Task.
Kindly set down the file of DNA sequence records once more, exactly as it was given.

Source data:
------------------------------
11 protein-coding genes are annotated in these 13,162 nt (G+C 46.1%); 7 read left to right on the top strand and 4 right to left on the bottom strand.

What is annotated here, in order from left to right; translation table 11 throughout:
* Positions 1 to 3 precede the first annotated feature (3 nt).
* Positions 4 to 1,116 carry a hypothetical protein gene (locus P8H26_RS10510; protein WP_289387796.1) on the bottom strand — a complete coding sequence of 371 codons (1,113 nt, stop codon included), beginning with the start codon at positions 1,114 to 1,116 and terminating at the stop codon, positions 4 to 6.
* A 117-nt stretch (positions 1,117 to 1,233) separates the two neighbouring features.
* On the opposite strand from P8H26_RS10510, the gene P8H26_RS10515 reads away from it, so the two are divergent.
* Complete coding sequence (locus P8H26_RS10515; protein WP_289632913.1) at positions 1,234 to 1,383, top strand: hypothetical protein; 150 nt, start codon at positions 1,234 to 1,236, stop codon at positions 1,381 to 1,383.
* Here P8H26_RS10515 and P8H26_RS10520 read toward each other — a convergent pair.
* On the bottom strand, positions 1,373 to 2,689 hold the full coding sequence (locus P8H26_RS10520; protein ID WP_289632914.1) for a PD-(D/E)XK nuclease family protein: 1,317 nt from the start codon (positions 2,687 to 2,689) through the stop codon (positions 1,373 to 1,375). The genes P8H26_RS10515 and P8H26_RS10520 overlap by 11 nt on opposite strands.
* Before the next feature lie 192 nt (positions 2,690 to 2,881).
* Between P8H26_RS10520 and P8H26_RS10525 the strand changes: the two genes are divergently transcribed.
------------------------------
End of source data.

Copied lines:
11 protein-coding genes are annotated in these 13,162 nt (G+C 46.1%); 7 read left to right on the top strand and 4 right to left on the bottom strand.

What is annotated here, in order from left to right; translation table 11 throughout:
* Positions 1 to 3 precede the first annotated feature (3 nt).
* Positions 4 to 1,116 carry a hypothetical protein gene (locus P8H26_RS10510; protein WP_289387796.1) on the bottom strand — a complete coding sequence of 371 codons (1,113 nt, stop codon included), beginning with the start codon at positions 1,114 to 1,116 and terminating at the stop codon, positions 4 to 6.
* A 117-nt stretch (positions 1,117 to 1,233) separates the two neighbouring features.
* On the opposite strand from P8H26_RS10510, the gene P8H26_RS10515 reads away from it, so the two are divergent.
* Complete coding sequence (locus P8H26_RS10515; protein WP_289632913.1) at positions 1,234 to 1,383, top strand: hypothetical protein; 150 nt, start codon at positions 1,234 to 1,236, stop codon at positions 1,381 to 1,383.
* Here P8H26_RS10515 and P8H26_RS10520 read toward each other — a convergent pair.
* On the bottom strand, positions 1,373 to 2,689 hold the full coding sequence (locus P8H26_RS10520; protein ID WP_289632914.1) for a PD-(D/E)XK nuclease family protein: 1,317 nt from the start codon (positions 2,687 to 2,689) through the stop codon (positions 1,373 to 1,375). The genes P8H26_RS10515 and P8H26_RS10520 overlap by 11 nt on opposite strands.
* Before the next feature lie 192 nt (positions 2,690 to 2,881).
* Between P8H26_RS10520 and P8H26_RS10525 the strand changes: the two genes are divergently transcribed.